BOSCOBEL - The Boscobel Common Council moved forward with a $643,000 infrastructure project when it approved matching funds for the Community Development Block Grant (CDBG) Program during Monday night’s meeting. The city’s share would be $321,000, with the project scheduled for 2022.
Mark Steward of the engineering firm Vierbacher and Associates told the Council that the Public Facilities Program is for improvements to low and moderate income neighborhoods, with five low income areas in Boscobel identified.
The top two prioritized neighborhoods were Center/Warah streets with 78 percent low income households and East Oak/Valley/Park (69%). The project will include water, sewer, streets and sidewalks.
“You can almost bet on $300,000 coming into the community,” said Steward, based on a $100 per capita payment from Housing and Urban Development.
In order to qualify for the program the city must have a policy in place prohibiting the use of excessive force against non-violent civil rights demonstrations.
“We already have one,” said City Attorney Ben Wood.
“Yes, you already have one, but this is the 2020-21 updated version,” replied Steward.
The Council received an update on three Wisconsin Avenue properties slated for demolition: Snick’s Fin-n-Feather (826), the old Boscobel Dial building (805) and the Jeremy and Vicki Faust property (909).
The Fin-N-Feather was destroyed in a Halloween 2019, while the Faust building was supposed to be down by October 3, 2020. Lacey Swanson got the old Dial building when she purchased what is now the Old 61 Diner just before the coronavirus struck last spring. COVID has been a factor in all three buildings still standing.
“(Mayor) Steve (Wetter) spoke with Snick (Schlump) not too long ago and he said he could probably have it down by July 1,” said City Administrator Misty Molzof. “Since Steve gave Snick until July 1 he gave the Fausts the same deal.”
Communication between Swanson and the city was put on hold after the pandemic struck and she has not received a raze order.
“It’s been long enough; there’s no more time for excuses,” Wood said. “The need to be gone by July 1stor the city will raze them and send them a bill.”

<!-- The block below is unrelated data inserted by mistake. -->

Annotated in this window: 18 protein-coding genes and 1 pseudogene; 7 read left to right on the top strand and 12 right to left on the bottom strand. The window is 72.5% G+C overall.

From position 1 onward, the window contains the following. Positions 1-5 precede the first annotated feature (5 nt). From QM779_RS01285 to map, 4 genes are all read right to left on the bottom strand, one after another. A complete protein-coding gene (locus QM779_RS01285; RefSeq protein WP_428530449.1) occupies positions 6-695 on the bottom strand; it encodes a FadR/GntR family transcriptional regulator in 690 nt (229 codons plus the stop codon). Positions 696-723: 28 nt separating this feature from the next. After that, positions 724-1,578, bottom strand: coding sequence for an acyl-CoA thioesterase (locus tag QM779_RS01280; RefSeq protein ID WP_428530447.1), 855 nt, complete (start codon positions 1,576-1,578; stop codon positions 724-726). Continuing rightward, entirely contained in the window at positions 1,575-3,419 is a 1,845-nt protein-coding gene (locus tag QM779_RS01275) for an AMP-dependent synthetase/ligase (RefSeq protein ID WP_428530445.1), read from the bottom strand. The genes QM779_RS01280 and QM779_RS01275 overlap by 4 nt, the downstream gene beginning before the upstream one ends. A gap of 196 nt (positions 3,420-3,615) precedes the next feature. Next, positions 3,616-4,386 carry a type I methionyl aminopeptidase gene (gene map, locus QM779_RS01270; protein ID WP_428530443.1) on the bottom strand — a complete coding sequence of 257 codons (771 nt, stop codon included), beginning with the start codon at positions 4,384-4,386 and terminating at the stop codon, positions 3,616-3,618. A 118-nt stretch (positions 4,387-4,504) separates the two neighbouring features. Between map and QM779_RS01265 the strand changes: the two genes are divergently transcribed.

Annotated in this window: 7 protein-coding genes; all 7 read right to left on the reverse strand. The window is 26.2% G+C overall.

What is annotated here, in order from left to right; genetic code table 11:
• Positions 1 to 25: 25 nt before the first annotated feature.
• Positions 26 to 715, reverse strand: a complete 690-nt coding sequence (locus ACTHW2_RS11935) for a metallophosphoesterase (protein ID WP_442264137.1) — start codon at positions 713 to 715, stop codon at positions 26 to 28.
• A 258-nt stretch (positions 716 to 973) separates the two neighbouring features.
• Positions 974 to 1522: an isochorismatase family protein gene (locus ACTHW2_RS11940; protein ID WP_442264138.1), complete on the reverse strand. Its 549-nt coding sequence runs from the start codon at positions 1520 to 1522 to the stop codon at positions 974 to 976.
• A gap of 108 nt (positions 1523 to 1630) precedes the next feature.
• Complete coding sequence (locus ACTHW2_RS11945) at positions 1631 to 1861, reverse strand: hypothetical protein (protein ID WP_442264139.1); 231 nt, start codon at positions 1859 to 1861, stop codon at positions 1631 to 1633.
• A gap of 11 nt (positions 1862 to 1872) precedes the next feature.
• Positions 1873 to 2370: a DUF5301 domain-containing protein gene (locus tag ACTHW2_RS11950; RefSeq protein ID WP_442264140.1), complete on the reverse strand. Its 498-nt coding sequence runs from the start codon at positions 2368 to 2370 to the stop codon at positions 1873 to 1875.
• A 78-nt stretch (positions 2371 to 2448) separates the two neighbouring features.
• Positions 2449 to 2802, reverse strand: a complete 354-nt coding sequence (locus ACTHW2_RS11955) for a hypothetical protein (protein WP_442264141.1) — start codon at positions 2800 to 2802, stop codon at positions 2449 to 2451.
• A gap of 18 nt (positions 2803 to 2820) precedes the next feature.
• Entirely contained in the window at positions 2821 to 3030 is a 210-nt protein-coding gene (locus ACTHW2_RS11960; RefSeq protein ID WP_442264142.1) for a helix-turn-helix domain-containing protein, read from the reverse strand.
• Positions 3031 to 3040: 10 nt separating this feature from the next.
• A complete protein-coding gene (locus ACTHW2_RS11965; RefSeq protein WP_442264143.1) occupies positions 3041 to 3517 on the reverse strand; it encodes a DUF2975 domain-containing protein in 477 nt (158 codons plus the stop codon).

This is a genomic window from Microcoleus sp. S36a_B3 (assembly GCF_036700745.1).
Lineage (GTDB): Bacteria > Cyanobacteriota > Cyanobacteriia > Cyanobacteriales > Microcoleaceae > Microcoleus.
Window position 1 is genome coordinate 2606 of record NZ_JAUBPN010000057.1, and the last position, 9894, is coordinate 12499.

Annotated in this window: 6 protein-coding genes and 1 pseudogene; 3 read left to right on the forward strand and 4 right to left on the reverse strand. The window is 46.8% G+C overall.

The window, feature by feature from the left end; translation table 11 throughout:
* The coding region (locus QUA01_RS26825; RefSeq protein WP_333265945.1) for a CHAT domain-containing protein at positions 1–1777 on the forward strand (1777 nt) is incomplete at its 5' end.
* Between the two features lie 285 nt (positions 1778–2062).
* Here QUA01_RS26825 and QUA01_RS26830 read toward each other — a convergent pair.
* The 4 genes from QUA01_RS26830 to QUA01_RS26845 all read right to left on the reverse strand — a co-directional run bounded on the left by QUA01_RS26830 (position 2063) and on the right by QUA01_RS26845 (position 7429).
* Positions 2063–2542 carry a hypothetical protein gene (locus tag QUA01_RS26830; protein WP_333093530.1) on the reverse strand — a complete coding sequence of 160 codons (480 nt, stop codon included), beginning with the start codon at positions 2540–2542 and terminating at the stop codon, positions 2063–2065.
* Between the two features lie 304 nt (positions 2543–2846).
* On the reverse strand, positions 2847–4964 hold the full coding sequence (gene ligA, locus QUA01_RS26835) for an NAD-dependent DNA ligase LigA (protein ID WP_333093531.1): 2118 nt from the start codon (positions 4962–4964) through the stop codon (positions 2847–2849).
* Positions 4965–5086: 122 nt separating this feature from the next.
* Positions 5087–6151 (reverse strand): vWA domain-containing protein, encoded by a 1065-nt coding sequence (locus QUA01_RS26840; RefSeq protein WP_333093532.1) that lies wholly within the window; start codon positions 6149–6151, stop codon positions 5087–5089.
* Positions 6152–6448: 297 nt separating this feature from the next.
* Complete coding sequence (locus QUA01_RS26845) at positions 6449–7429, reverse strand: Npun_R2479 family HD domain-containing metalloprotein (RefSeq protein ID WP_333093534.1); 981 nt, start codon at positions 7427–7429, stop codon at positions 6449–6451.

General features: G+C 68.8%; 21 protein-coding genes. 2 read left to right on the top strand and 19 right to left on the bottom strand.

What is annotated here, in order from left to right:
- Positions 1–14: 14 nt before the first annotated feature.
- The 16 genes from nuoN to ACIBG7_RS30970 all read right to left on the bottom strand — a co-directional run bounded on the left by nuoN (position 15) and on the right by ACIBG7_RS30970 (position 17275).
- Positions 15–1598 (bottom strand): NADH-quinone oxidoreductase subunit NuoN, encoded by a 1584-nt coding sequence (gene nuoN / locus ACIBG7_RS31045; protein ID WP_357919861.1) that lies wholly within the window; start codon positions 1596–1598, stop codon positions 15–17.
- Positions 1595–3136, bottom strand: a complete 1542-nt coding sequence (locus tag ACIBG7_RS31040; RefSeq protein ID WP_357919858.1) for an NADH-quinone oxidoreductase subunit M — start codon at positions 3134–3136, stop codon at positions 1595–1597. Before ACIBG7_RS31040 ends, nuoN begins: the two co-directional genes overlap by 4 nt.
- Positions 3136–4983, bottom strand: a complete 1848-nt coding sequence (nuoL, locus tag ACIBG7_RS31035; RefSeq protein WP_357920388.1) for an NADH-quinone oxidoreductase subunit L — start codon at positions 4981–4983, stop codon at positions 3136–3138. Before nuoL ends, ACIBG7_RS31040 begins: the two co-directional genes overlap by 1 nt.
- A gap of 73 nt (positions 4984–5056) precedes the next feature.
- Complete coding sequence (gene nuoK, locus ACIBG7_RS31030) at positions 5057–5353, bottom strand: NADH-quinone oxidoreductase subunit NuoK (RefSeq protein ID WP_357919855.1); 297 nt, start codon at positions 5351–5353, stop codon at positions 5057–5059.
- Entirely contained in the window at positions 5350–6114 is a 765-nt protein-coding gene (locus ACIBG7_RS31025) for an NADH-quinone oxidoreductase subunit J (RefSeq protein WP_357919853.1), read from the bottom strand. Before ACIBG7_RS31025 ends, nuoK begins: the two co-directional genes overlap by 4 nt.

“We’ll send Lacey a letter and tell her it needs to be done,” Wetter said. “This stuff takes a long time to get done. We’ve been through it several times and you sort of have to treat it with kid gloves.”
“It sure would be nice if they were gone by the Fourth of July,” added Molzof.
Molzof also reported that some concerned citizens had contacted her about lowering the speed limit on Highway 61 at the southern end of the city from its current 55 mph.
“Community members want the speed limit lowered by Fillback’s and the south entrance to the city,” she said. “It doesn’t look very promising, but I did ask the DOT to add us to their speed study. So we’ll see where it goes.”
The Council approved Police Chief Jaden McCullick’s request to pay his officers $25 an hour for staffing events. Charges to the organization will be $30 pr hour to cover employment benefit costs. The Council also approved purchasing a 2016 Chevy Impala with 39,500 miles for the chief from Les Mack in Lancaster.
“I just don’t want to get to the point we are now where we have three squad cars falling apart,” McCullick said of the purchase.
In other action, the Council:
• Approved a bid proposal of $36,000 from Midwest Seal Coat to resurface the tennis/basketball courts in Kronshage Park. The tennis courts will also be able to accommodate pickleball players with some slight modifications. The work will begin June 15 and be completed by July 1.
• Heard Nathan Updike has begun work as the Maintenance Assistant/Street Department Laborer hybrid position and James Marks is the new WWTP Laborer.• Heard from Mayor Wetter that the city has been preliminarily awarded $250,000 from the Boat Landing Project through a Sport Fish Restoration Boat Access grant. That is one of four grant applied for and whether all or some of those are approved will determine whether the project will move forward and in what form.